My anti-siphon valves need to be 18 inches (half a meter) off the ground, due to local code, the water source and the slope of the yard. There are three valves connected to a horizontal manifold and I was given mounting brackets to screw down over the manifold. So now the trouble is, what to screw them to? This isn't very close to the house or I'd affix a board on the wall and screw the pipe to that.

Does anyone have experience designing and building something solid to hold the irrigation valves up? The incoming pipe and the manifold itself are nowhere near strong enough for the valves to just hold themselves up, and the outgoing pipes are flexible by design.

  • go to hardware store and get 1x1 inch square tube, and hammer it in the ground
    – asinine
    Oct 23, 2022 at 21:04
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    Does local code have any approved ways, or just do it? A few ways to do it but local code might say no to most of them.
    – crip659
    Oct 23, 2022 at 21:19

1 Answer 1


It seems to me that any code requiring plumbing bits to stick 18" out of the ground would also be fairly particular about how they're stuck out of the ground and what they're attached to.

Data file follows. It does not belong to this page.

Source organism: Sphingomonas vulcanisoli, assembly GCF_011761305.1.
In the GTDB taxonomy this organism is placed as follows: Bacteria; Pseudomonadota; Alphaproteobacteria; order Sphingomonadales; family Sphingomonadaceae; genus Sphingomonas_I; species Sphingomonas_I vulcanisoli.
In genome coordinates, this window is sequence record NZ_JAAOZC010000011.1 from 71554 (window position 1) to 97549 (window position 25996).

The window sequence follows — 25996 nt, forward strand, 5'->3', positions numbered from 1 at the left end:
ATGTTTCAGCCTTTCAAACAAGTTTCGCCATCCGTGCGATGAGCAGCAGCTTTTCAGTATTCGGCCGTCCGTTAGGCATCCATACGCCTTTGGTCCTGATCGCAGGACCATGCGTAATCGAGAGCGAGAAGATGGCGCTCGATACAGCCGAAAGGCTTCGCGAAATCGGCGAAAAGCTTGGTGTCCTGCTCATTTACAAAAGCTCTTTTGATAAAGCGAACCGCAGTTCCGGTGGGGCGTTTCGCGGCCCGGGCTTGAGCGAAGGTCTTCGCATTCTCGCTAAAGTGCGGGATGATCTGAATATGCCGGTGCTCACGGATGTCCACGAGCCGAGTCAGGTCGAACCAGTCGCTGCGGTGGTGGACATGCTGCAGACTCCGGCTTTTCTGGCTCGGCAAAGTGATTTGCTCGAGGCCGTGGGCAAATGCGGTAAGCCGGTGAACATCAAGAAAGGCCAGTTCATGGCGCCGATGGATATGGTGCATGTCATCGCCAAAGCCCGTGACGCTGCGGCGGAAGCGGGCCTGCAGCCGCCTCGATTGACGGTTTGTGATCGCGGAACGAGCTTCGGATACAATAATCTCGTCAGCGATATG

If they're not particular about how you do it, I'd use any sort of galvanized fence post, that is locally available and cost effective. Pound that into the ground with a post ram*, then cut it off ~20" above the ground.

Attach a cross bar to this (a U-bolt around the post, through the cross bar, and held in place with a couple of nuts), then attach your manifold to the cross bar through the mounting holes. You may need to substitute nuts & bolts for the mounting screws, or switch to machine screws and tap the holes in your cross bar. Adapt as necessary.

If you don't feel this will be quite sturdy enough, use two posts with the cross bar between them.

Put a bit of landscaping around it to make it look nicer than a mandated eye-sore in the middle of the lawn.

*The proper term is escaping me at the moment. A piece of steel tubing, capped at one end, with two handles. You fit it over the top of the post, lift, and slam it down onto the top of the post to slowly hammer it into the ground. Easier and more accurate than swinging a sledge hammer at the top. Also, safer for the person holding the post, should you miss with said sledge.

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    We call that a "post driver" or colloquially "post pounder" but I knew exactly what you meant by "post ram" too. Oct 24, 2022 at 15:38
  • Wow... You know those days that you have sometimes... I've even had several cups of coffee this morning, @FredricShope, and still couldn't come up with "post driver"... Thanks.
    – FreeMan
    Oct 24, 2022 at 15:43

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